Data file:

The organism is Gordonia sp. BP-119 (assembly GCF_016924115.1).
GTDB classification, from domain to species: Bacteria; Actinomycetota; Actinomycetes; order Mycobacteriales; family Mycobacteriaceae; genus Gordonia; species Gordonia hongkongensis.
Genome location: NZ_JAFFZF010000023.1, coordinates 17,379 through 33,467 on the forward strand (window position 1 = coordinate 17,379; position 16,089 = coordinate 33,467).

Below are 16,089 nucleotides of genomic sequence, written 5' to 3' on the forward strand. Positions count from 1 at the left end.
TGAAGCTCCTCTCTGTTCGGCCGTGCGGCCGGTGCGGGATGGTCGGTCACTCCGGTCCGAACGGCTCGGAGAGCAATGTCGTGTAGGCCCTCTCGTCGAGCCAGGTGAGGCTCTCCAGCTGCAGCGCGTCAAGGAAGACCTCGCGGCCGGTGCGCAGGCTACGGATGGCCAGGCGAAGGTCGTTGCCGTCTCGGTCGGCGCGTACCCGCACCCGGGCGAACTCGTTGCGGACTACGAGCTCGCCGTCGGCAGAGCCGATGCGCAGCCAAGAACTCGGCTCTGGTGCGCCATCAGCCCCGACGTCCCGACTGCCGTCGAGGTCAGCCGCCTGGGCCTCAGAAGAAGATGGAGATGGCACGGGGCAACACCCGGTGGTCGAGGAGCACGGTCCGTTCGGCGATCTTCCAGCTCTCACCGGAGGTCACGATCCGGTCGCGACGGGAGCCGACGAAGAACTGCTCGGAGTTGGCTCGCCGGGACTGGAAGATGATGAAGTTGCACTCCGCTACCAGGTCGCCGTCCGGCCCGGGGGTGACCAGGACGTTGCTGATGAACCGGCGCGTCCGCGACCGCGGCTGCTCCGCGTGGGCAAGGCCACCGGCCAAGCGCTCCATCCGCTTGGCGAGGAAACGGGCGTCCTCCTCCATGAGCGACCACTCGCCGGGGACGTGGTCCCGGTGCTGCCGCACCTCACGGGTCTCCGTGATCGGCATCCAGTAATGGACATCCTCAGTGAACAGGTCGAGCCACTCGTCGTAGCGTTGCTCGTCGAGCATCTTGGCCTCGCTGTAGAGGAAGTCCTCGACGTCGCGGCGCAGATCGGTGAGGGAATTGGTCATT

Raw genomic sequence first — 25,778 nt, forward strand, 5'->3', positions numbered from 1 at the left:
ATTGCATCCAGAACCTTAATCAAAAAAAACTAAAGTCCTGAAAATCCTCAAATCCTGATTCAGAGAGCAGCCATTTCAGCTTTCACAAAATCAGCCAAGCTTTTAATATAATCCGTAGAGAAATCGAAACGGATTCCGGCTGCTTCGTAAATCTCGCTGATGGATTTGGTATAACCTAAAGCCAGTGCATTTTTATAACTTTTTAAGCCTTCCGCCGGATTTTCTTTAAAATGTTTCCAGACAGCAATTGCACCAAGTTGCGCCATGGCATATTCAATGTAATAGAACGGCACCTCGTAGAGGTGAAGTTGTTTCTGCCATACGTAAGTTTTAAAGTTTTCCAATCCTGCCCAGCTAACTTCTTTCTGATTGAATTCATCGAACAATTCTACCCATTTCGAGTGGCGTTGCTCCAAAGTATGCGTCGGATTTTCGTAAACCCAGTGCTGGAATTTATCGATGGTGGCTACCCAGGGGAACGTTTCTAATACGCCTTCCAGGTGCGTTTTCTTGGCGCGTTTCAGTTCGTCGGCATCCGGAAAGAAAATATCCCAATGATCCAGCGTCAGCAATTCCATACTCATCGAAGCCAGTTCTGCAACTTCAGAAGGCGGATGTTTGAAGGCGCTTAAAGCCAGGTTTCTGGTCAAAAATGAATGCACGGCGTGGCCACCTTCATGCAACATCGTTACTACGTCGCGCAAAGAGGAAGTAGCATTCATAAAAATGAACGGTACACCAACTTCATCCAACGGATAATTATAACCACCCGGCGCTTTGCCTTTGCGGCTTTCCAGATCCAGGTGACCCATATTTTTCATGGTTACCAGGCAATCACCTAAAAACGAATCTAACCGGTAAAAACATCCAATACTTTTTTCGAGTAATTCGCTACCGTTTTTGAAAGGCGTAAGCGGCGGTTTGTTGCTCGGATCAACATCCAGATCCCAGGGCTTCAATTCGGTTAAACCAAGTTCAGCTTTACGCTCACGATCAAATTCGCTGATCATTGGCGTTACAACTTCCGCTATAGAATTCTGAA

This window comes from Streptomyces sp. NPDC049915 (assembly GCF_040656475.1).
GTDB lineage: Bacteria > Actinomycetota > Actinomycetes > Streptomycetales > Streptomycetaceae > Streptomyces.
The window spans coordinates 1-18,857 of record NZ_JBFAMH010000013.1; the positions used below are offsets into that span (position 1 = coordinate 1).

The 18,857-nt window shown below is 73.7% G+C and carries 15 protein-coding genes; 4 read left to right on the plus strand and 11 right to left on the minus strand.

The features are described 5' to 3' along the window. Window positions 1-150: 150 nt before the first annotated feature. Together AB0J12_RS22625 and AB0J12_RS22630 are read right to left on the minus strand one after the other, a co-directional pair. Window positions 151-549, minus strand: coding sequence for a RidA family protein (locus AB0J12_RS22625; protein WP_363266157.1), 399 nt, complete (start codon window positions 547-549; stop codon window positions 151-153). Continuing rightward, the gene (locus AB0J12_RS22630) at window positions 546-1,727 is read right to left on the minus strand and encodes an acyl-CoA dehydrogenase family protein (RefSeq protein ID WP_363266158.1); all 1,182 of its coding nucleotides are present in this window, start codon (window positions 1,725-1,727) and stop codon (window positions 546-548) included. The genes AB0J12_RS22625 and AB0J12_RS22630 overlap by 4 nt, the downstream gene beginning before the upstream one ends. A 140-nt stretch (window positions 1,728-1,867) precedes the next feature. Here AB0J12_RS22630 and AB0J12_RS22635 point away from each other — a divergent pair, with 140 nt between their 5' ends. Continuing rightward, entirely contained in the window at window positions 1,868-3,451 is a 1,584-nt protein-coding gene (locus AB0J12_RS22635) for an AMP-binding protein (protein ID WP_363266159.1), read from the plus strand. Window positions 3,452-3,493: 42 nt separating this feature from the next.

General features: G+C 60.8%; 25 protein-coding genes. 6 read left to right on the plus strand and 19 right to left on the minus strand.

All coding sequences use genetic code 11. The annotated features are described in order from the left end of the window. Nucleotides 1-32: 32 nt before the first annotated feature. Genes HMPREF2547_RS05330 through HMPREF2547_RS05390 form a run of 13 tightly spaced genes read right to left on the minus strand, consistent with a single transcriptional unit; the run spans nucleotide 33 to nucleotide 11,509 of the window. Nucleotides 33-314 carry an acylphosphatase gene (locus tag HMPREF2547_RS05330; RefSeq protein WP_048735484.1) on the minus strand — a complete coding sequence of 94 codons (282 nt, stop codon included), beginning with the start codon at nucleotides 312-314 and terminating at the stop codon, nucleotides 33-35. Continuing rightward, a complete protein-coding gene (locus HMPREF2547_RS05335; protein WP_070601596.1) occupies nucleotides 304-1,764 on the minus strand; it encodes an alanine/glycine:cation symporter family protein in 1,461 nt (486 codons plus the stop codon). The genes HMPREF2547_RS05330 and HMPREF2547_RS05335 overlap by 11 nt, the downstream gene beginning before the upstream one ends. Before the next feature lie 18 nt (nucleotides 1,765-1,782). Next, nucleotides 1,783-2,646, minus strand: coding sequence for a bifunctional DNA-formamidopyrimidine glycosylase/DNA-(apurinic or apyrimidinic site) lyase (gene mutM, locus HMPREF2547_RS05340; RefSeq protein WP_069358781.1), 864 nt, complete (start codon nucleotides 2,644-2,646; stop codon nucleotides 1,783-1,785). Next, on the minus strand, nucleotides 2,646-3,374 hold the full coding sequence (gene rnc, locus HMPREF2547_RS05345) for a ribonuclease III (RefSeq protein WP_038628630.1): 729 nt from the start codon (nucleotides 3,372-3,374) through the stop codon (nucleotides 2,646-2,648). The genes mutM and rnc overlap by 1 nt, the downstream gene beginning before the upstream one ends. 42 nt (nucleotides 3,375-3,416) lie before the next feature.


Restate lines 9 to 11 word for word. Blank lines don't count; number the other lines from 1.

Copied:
GTDB lineage: Bacteria > Actinomycetota > Actinomycetes > Streptomycetales > Streptomycetaceae > Streptomyces.
The window spans coordinates 1-18,857 of record NZ_JBFAMH010000013.1; the positions used below are offsets into that span (position 1 = coordinate 1).

The 18,857-nt window shown below is 73.7% G+C and carries 15 protein-coding genes; 4 read left to right on the plus strand and 11 right to left on the minus strand.